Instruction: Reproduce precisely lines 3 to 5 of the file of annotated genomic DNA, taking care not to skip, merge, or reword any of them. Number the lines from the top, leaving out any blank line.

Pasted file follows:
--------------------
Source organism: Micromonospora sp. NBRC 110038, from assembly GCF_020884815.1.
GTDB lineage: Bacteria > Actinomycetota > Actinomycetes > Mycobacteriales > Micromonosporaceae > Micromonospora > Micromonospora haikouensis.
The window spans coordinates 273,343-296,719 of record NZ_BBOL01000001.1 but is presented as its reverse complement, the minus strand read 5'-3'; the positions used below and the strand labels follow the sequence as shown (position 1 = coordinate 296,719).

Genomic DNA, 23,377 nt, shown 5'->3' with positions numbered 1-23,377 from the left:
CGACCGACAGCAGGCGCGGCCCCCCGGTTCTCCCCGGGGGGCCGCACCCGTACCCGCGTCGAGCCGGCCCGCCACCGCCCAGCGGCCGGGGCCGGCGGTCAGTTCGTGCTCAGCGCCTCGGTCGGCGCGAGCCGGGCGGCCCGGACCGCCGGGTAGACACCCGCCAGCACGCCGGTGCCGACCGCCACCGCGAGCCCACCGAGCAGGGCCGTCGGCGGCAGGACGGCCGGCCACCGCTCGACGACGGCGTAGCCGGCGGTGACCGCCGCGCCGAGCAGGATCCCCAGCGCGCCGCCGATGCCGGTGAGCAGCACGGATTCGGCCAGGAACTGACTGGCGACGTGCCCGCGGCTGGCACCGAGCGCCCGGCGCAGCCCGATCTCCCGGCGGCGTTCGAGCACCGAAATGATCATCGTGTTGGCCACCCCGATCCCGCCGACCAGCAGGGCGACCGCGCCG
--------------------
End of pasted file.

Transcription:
The window spans coordinates 273,343-296,719 of record NZ_BBOL01000001.1 but is presented as its reverse complement, the minus strand read 5'-3'; the positions used below and the strand labels follow the sequence as shown (position 1 = coordinate 296,719).

Genomic DNA, 23,377 nt, shown 5'->3' with positions numbered 1-23,377 from the left:
CGACCGACAGCAGGCGCGGCCCCCCGGTTCTCCCCGGGGGGCCGCACCCGTACCCGCGTCGAGCCGGCCCGCCACCGCCCAGCGGCCGGGGCCGGCGGTCAGTTCGTGCTCAGCGCCTCGGTCGGCGCGAGCCGGGCGGCCCGGACCGCCGGGTAGACACCCGCCAGCACGCCGGTGCCGACCGCCACCGCGAGCCCACCGAGCAGGGCCGTCGGCGGCAGGACGGCCGGCCACCGCTCGACGACGGCGTAGCCGGCGGTGACCGCCGCGCCGAGCAGGATCCCCAGCGCGCCGCCGATGCCGGTGAGCAGCACGGATTCGGCCAGGAACTGACTGGCGACGTGCCCGCGGCTGGCACCGAGCGCCCGGCGCAGCCCGATCTCCCGGCGGCGTTCGAGCACCGAAATGATCATCGTGTTGGCCACCCCGATCCCGCCGACCAGCAGGGCGACCGCGCCG